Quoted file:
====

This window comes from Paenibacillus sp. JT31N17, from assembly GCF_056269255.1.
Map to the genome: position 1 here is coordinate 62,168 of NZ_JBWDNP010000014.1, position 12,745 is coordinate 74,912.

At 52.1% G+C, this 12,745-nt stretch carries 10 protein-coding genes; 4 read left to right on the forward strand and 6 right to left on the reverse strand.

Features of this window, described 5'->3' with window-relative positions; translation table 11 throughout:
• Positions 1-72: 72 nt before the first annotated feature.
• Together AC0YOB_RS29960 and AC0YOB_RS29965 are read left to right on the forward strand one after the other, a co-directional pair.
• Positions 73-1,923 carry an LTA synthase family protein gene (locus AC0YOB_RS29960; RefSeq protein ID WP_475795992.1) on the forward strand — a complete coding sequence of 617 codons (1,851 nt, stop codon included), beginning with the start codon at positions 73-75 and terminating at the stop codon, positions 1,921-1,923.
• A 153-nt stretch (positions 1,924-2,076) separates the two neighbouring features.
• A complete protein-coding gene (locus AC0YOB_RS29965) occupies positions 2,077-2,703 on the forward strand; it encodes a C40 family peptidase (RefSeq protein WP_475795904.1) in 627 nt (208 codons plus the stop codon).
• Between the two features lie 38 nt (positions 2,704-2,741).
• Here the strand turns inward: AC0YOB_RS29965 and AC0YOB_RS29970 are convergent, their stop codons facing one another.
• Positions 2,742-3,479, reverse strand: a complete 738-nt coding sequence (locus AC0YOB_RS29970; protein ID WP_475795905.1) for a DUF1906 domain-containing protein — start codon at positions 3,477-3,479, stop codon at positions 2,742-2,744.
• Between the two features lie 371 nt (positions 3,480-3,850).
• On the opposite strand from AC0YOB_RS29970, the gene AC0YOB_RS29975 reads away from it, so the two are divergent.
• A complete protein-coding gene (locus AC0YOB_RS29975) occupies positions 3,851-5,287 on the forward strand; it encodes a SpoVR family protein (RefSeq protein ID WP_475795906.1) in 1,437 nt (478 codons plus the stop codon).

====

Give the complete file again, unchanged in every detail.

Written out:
This window comes from Paenibacillus sp. JT31N17, from assembly GCF_056269255.1.
Map to the genome: position 1 here is coordinate 62,168 of NZ_JBWDNP010000014.1, position 12,745 is coordinate 74,912.

At 52.1% G+C, this 12,745-nt stretch carries 10 protein-coding genes; 4 read left to right on the forward strand and 6 right to left on the reverse strand.

Features of this window, described 5'->3' with window-relative positions; translation table 11 throughout:
• Positions 1-72: 72 nt before the first annotated feature.
• Together AC0YOB_RS29960 and AC0YOB_RS29965 are read left to right on the forward strand one after the other, a co-directional pair.
• Positions 73-1,923 carry an LTA synthase family protein gene (locus AC0YOB_RS29960; RefSeq protein ID WP_475795992.1) on the forward strand — a complete coding sequence of 617 codons (1,851 nt, stop codon included), beginning with the start codon at positions 73-75 and terminating at the stop codon, positions 1,921-1,923.
• A 153-nt stretch (positions 1,924-2,076) separates the two neighbouring features.
• A complete protein-coding gene (locus AC0YOB_RS29965) occupies positions 2,077-2,703 on the forward strand; it encodes a C40 family peptidase (RefSeq protein WP_475795904.1) in 627 nt (208 codons plus the stop codon).
• Between the two features lie 38 nt (positions 2,704-2,741).
• Here the strand turns inward: AC0YOB_RS29965 and AC0YOB_RS29970 are convergent, their stop codons facing one another.
• Positions 2,742-3,479, reverse strand: a complete 738-nt coding sequence (locus AC0YOB_RS29970; protein ID WP_475795905.1) for a DUF1906 domain-containing protein — start codon at positions 3,477-3,479, stop codon at positions 2,742-2,744.
• Between the two features lie 371 nt (positions 3,480-3,850).
• On the opposite strand from AC0YOB_RS29970, the gene AC0YOB_RS29975 reads away from it, so the two are divergent.
• A complete protein-coding gene (locus AC0YOB_RS29975) occupies positions 3,851-5,287 on the forward strand; it encodes a SpoVR family protein (RefSeq protein ID WP_475795906.1) in 1,437 nt (478 codons plus the stop codon).